Criminal restitution in lieu of jail time isn’t always limited to actual property. It can also be awarded for emotional damages and medical expenses as well as property losses. However, victims are not entitled to a double recovery, that is, restitution cannot exceed actual expenses for property damage, mental health treatment, or medical bills. In Texas, the Crime Victims’ Fund often helps with these expenses. Texas criminal defense attorneys know to look for such payouts or insurance payments to reduce restitution.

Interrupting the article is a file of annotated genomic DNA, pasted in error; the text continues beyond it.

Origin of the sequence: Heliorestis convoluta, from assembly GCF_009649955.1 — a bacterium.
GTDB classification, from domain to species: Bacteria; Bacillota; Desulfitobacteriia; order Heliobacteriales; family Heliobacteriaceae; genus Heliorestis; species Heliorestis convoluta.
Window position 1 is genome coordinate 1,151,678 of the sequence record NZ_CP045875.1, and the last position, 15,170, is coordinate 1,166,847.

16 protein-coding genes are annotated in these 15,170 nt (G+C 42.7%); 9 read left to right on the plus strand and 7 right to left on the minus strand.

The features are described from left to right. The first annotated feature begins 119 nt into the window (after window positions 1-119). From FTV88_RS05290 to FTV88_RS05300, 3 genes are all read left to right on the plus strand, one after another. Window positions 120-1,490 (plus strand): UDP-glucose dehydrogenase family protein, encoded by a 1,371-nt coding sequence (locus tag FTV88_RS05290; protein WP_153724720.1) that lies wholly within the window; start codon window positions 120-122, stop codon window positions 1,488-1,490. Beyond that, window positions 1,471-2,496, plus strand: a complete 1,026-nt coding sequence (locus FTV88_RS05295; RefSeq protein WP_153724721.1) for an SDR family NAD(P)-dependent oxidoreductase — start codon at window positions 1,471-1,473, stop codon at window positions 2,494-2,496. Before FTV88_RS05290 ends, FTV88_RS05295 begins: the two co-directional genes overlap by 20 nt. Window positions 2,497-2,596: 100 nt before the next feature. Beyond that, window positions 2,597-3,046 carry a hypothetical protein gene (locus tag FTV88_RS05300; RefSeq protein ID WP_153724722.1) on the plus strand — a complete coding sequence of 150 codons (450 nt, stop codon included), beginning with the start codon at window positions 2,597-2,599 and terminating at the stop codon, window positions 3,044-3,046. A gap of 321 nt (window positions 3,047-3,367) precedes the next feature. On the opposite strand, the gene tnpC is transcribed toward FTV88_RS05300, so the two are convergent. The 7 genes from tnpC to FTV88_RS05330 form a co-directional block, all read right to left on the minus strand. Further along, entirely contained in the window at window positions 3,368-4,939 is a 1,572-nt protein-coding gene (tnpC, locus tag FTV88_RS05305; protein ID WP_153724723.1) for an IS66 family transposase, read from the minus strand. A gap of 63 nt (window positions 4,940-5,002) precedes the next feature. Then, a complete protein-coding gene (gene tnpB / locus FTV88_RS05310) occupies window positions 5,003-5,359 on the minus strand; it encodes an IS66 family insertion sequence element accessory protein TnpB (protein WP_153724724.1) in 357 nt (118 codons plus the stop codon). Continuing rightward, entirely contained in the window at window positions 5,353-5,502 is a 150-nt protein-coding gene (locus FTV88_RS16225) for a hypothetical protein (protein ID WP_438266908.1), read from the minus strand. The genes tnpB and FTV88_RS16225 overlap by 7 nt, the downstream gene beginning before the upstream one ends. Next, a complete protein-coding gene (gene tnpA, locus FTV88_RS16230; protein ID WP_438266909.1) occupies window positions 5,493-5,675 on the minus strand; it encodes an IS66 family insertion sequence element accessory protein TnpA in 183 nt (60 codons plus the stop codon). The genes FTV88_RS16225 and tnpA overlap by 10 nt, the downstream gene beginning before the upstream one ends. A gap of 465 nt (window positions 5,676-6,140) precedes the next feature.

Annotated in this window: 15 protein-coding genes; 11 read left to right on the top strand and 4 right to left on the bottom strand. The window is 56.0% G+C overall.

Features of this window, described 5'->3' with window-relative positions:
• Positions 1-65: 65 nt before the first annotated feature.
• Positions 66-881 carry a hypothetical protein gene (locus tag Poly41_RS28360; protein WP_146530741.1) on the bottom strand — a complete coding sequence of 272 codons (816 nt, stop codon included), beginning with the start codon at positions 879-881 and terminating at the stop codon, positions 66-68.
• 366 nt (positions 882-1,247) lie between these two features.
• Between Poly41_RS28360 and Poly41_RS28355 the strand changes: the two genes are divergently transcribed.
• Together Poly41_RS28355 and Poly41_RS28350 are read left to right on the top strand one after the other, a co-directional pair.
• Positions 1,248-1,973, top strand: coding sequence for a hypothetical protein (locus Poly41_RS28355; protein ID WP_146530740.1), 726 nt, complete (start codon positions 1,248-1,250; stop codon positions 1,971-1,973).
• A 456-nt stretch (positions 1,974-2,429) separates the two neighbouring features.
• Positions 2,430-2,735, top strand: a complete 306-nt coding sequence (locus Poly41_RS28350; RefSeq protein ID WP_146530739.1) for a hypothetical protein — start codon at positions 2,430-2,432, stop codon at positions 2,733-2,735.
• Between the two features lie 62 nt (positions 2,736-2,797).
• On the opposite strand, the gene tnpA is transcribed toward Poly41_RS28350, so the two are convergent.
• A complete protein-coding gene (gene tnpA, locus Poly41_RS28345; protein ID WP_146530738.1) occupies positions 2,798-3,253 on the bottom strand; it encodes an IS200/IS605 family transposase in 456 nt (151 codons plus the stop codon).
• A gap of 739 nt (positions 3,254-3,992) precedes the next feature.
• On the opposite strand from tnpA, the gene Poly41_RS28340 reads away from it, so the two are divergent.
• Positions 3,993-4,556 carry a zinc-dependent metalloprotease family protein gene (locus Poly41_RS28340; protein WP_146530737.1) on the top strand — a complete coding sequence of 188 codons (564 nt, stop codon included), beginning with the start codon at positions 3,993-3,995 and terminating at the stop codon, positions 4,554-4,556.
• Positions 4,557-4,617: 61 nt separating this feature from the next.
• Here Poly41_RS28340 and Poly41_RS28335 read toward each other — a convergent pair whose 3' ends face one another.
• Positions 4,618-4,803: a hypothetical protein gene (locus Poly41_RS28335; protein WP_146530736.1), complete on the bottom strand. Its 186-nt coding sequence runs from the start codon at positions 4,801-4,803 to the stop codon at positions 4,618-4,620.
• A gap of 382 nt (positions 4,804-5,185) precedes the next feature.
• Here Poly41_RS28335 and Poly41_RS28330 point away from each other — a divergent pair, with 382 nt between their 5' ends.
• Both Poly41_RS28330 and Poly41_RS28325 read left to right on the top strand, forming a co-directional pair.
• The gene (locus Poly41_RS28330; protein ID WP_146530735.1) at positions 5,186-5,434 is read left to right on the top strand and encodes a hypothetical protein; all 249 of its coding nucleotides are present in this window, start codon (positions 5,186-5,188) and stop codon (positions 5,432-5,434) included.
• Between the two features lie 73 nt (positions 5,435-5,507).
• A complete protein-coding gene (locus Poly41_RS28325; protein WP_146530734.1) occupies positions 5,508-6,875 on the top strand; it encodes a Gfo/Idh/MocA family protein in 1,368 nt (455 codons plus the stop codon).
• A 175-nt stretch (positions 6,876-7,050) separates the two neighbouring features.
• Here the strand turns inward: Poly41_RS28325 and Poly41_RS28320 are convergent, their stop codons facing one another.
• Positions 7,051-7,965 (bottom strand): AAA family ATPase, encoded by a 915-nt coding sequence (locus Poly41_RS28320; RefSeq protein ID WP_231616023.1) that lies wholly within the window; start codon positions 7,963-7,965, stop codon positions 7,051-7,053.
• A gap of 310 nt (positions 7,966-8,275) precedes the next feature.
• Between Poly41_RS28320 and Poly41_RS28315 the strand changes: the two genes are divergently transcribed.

Restitution can also be awarded to the victim of a crime in cases where the defendant has also received jail time. Where innovative sentencing comes into play is once the restitution is paid in accordance with the court order, the jail time can be dismissed.

2. Treatment Programs are Alternatives to Prison

Drug addicts often commit crimes to support their drug habit. These crimes include petty theft, prostitution, trespassing, and drug buys. Because addicts are victims of their own addiction it serves no one to have them incarcerated. Similarly, people with mental health or neurological issues, such as Traumatic Brain Injury or PTSD, will benefit more from treatment than incarceration.

Offenses committed while a person is under the influence of alcohol are another opportunity for treatment instead of jail time.